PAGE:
Technology: Data storage, backup & retrieval

The unique way UserBridge stores user data and enables GDPR compliant data management and erasure is at the very heart of the data storage model.

Traditional data storage and backup

Traditionally, data backup is fairly trivial process which involves taking a complete export of a database, and/or copying data files. These backups contained a mix of data, such as system/internal, business and customer/user data.

The data relating to people is held together with no practical way to isolate and delete backed-up data pertaining to a particular individual. Backups are created on a daily basis and commonly even more frequently resulting in hundreds or thousands of copies of personal data. Therefore the job of being able to isolate and erase all data belonging to a specific individual within an organization becomes practically impossible.

This approach very likely not to be compliant with GDPR data protection laws, especially regarding the "right to be forgotten".

Diagram illustrating traditional data backup process

As illustrated, with a traditional backup approach, personal/sensitive data (red) is mixed across the entire data system and is exported in the same "plain text" format in which it is held in primary databases.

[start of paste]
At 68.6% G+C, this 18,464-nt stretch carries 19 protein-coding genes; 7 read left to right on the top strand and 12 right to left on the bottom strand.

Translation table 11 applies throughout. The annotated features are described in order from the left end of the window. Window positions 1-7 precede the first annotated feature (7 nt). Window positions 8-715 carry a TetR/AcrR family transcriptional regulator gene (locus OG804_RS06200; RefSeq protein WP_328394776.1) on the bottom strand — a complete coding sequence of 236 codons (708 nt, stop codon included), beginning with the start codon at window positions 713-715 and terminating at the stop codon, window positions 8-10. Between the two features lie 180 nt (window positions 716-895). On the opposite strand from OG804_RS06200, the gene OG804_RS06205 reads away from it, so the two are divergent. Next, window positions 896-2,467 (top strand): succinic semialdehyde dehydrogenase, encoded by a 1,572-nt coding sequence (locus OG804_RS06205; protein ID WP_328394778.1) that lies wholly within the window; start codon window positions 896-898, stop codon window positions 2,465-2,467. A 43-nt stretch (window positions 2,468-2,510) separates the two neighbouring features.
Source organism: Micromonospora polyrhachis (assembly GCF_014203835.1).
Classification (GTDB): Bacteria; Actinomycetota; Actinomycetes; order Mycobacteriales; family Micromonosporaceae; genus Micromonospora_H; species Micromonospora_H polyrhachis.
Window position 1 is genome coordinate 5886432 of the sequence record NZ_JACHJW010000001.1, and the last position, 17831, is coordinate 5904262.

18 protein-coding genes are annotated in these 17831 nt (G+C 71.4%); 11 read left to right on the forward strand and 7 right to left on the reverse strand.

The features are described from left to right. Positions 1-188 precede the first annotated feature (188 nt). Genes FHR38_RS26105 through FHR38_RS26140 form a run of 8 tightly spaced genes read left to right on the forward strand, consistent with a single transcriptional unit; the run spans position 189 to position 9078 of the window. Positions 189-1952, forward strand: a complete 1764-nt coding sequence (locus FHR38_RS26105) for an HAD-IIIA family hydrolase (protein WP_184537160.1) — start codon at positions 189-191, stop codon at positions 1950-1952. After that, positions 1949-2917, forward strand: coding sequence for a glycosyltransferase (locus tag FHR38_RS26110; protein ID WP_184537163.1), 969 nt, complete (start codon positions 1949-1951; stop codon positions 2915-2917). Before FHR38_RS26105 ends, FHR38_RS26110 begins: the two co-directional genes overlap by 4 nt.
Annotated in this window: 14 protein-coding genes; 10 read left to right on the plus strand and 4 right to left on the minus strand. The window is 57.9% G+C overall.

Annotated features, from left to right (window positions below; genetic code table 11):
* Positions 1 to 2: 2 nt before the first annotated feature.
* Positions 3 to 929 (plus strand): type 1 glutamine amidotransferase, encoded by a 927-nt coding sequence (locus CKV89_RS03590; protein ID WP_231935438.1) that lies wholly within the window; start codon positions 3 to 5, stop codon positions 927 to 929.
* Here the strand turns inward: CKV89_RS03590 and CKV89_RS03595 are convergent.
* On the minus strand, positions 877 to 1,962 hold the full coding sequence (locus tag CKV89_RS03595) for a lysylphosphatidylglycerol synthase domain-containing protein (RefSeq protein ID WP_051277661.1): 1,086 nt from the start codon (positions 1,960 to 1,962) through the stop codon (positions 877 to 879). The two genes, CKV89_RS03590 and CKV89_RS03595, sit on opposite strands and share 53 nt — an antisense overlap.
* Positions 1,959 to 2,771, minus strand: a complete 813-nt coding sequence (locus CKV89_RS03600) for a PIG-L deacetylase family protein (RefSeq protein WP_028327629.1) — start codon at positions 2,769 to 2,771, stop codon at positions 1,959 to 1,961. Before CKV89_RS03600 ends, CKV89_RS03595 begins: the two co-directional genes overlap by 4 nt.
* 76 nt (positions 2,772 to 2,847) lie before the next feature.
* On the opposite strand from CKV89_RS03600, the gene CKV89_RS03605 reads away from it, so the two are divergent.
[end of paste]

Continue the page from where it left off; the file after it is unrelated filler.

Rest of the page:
UserBridge data storage and backup

The custom-built UserBridge data model is far more sophisticated, providing not only separation of user data from system/application data, but segregation of data relating to individual users, whereby each user is issued an industrial strength randomly generated encryption key which is used to strongly encrypt all data relating to that individual.

At the same time, the UserBridge data model is designed for high performance, flexibility and scalability.

Diagram illustrating UserBridge GDPR compliant data storage backup process

Importantly, plain-text data that is vital for service operation is never exported for backup - only encrypted user is backed-up. This is a critical design feature that facilitates GDPR requirements such as the "right to be forgotten" by simply erasing the encryption key belonging to a particular individual (by doing this, all backed-up encrypted data pertaining to this user is permanently irrecoverable).